In Keramas, we checked in to a couple of funky hotel rooms in the exotic eco-designed Hotel Komune for two nights.

This complex is quite the surfers’ playground. Its location fronts world-class surf breaks, but the property also promotes itself as a place to ‘connect adventurous, fun-loving, environmentally conscious travellers who share a passion for surf and beach culture’.

We never needed to leave the complex for the two nights we spent there.

We split our time between watching the surfing from the beach-side pool and its fabulous Beach Club restaurant that pumped out great music day and night, and the contrasting quiet pool next to the Health Hub café that specialised in growing its own ingredients for its menu.

The beach at Keramas stretches as far as the eye can see - a bonus for me as I love a good walk. There is also a boutique and a wonderful spa, where I tentatively tried a four hands massage!


My last stop was in another style of accommodation in Jimbaran, back on the central south coast.

The quaint Balquisse Heritage Hotel was built in the 1960s. Each of the 15 rooms is individually designed with a vintage feel and adorned with antiques collected across the archipelago.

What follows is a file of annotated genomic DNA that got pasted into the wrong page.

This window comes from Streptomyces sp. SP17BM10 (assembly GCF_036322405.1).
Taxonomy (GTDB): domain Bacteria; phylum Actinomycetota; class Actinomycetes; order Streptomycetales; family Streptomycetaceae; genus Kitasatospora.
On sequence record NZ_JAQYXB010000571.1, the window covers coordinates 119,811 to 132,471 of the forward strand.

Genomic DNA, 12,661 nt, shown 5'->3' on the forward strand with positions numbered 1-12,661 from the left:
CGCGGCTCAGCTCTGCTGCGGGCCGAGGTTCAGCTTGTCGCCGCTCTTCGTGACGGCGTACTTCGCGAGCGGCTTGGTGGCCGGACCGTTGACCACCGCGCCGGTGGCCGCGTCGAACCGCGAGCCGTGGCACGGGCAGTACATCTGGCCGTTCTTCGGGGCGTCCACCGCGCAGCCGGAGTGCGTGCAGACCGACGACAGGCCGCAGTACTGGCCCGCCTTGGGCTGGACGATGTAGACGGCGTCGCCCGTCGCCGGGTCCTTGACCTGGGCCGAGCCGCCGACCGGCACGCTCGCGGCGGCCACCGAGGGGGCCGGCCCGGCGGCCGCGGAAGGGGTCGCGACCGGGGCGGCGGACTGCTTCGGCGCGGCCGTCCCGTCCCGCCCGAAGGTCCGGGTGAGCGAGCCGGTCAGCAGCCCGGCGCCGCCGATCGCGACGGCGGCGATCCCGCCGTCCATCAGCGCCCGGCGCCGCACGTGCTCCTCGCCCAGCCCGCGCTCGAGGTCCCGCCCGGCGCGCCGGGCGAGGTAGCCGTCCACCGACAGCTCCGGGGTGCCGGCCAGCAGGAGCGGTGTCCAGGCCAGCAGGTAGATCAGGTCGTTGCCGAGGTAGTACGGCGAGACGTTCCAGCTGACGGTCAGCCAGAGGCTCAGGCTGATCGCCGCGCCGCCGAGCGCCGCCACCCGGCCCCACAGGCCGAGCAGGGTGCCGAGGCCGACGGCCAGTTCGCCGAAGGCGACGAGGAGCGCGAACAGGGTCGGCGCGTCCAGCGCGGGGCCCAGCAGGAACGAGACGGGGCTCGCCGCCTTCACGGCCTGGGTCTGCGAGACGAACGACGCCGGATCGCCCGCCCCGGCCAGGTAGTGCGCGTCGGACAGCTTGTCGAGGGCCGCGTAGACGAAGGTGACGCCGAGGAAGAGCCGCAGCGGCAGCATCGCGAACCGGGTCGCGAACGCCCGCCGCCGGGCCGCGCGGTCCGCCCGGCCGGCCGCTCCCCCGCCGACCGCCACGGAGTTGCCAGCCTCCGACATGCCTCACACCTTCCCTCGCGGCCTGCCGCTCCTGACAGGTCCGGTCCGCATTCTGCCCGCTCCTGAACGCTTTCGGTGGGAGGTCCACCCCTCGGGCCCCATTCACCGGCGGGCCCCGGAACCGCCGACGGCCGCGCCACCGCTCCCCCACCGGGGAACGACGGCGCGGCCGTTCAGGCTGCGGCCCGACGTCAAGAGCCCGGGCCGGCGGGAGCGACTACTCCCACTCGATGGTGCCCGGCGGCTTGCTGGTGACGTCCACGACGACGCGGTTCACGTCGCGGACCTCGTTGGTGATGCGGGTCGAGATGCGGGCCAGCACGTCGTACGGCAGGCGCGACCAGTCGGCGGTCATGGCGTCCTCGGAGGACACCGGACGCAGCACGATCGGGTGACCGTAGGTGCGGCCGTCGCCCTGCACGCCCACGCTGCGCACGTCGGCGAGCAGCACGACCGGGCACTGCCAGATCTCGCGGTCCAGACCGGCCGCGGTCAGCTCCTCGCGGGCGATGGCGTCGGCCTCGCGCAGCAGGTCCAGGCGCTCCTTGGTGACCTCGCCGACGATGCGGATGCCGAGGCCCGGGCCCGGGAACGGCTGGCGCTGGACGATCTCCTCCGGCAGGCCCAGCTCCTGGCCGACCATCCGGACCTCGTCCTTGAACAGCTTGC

Centrally positioned in Jimbaran, just opposite the Bali Intercontinental, it was only a short walk to the beach.

Situated on a bay, this resort is a swimmer’s paradise with hardly any surf and is complemented with a wide and long sandy, white beach.

It is from this resort that many tourists take a trip to the cliff side Uluwatu Temple to watch the sun set amidst the monkeys that live there. Afterwards it is popular to return to Jimbaran to enjoy a seafood dinner on the beach in one of the many restaurants that line the bay.

We visited at the time of last year’s supermoon which was a religious holiday for locals. For tourists it was a colourful spectacle as the Balinese made their way in traditional dress to the temple with plentiful bright offerings.

From yoga retreats to spa treats, and from sun worshipping to touring temples, there are many reasons to visit Bali.

It might have taken me a day on planes and in airports to get to Bali from Northern Ireland but it was worth it for a trip that has rewarded me with memories that will last a lifetime.

Fact File

Flights: Karen flew with British Airways to London and then with Malaysia Airlines, via Kuala Lumpur to Denpasar, Bali.

Accommodation: Seminyak - Villa Yoga:;; Ubud - Sri Ratih Cottages:; Lovina - The Lovina:; Keramas - Hotel Komune, Bali:; and in Jimbaran - Balquisse Heritage Hotel: